"We've been very happy with that crusher over the past six year; on a scale of one to 10, I'd put it up at nine," he said. "It's a new, modern machine with some innovative controls on it, but it still operates just like a lot of the older crushers in that once you've got it set up correctly, it just keeps going." More recently however, the local construction industry began to upgrade its standards so that, while the CH 430 was producing material within specifications, it was at the bottom end of the required specs.
VERY COMPETITIVE MARKET
"We started to see that our products wasn't as good as we needed it to be; it's a very competitive market, and people will use any small areas where you may not be as good as you should be against you," said Ian. "We realised we had to do somethingabout this, and decided we needed to bring in a VSI unit and Sandvik was an obvious choice because we'd worked with them before."
Late in 2014, Central Queensland Quarries purchased a Sandvik CV 216 VSI as its tertiary crusher and according to Ian, his relationship with Sandvik and Frank Grech was instrumental in making this decision. "It comes back to positive feedback, and being open and honest with each other," he said. "When we started talking to Frank and the Sandvik people about putting in a VSI crusher, they identified the right-sized machine to go in there, whereas their competitors had recommended a much bigger machine – and the Sandvik team was spot on.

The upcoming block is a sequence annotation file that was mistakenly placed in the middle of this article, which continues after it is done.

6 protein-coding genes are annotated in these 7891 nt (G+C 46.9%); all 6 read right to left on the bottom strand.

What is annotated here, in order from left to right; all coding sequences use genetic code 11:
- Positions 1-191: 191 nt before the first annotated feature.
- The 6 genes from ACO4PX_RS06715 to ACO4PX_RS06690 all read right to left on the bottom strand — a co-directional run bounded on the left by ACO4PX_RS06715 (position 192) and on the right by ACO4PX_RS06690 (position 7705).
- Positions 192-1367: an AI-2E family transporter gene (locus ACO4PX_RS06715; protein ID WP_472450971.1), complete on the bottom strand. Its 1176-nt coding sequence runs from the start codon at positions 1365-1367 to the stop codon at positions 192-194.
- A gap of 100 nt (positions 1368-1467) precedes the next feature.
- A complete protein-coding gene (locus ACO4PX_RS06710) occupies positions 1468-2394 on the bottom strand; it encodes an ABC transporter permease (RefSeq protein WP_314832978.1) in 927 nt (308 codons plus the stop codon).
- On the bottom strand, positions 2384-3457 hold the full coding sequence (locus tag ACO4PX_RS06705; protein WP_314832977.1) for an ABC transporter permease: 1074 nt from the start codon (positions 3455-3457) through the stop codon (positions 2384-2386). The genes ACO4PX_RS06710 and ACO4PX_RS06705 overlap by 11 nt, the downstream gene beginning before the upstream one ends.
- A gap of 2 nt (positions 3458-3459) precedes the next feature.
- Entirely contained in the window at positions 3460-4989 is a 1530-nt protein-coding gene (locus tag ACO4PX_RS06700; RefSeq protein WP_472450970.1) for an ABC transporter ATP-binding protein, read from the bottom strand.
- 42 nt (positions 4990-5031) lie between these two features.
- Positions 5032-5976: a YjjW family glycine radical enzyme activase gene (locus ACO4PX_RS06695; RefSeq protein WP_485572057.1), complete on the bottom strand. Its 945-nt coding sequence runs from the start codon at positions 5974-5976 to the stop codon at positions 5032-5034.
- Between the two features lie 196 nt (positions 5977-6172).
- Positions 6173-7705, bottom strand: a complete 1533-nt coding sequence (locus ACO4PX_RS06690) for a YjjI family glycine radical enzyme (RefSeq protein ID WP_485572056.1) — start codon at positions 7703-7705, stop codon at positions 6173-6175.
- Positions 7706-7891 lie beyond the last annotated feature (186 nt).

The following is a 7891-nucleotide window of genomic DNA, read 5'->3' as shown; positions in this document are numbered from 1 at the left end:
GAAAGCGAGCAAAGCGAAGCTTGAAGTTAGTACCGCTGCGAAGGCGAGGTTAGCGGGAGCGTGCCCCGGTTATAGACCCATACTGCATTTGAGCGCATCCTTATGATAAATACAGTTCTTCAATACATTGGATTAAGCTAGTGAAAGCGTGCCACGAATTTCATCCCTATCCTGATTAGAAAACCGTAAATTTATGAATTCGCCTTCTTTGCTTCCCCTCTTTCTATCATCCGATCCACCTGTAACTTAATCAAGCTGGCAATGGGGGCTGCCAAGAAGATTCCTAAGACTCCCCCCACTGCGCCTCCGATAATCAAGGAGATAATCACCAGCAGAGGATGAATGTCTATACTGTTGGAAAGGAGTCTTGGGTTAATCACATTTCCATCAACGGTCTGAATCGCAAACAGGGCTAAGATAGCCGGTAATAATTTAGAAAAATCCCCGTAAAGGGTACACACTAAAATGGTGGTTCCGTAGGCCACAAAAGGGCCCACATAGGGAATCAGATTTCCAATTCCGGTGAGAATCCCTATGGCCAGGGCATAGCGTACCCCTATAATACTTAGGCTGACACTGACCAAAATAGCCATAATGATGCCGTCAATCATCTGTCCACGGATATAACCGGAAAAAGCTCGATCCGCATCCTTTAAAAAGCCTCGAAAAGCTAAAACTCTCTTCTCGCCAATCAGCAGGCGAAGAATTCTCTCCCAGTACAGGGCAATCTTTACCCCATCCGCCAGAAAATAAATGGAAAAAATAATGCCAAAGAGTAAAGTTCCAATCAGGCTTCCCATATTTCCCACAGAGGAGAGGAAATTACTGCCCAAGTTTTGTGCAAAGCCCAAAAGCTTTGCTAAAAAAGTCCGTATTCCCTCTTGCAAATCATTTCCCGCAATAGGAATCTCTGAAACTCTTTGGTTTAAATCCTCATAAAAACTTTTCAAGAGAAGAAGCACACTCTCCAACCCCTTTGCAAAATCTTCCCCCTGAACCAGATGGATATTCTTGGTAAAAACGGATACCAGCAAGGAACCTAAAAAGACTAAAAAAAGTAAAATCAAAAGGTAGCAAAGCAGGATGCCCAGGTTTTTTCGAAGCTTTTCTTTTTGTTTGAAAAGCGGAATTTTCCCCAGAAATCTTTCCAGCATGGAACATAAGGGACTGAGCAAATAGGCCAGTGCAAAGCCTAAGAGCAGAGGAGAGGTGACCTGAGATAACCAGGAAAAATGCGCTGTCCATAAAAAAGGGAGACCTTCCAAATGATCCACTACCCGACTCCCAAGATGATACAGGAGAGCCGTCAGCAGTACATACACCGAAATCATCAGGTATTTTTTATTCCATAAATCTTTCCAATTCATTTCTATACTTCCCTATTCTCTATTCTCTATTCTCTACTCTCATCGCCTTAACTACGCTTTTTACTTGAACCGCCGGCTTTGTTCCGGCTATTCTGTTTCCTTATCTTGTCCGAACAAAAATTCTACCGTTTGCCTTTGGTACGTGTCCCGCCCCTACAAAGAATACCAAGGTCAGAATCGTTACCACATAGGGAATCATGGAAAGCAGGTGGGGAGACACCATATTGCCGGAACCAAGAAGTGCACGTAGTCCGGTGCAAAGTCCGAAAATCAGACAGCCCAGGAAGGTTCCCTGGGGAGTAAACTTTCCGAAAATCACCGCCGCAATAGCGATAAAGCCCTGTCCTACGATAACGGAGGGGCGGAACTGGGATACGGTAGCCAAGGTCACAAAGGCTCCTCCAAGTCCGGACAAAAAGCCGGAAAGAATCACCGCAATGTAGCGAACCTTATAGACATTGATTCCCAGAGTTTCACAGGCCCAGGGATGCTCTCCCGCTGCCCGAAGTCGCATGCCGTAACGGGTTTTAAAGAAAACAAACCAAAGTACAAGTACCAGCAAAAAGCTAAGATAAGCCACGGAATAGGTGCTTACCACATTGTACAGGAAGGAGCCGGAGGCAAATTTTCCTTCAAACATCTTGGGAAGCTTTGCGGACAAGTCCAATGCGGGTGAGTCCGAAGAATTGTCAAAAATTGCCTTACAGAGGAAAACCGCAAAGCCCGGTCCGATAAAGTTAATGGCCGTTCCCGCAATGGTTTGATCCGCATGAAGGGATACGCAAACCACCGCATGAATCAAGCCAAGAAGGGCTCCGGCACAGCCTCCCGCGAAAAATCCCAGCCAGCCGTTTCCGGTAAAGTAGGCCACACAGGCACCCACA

"Frank really knows his business, and he doesn't feed you with stories. "We've worked together for long enough now that I just know when he gives you his opinion, it's the right thing," said Ian. "Not everyone's correct 100% of the time, but I've never had an issue with Frank; there's a high level of trust there."
SIGNIFICANT IMPROVEMENT IN SANDVIK´S SERVICE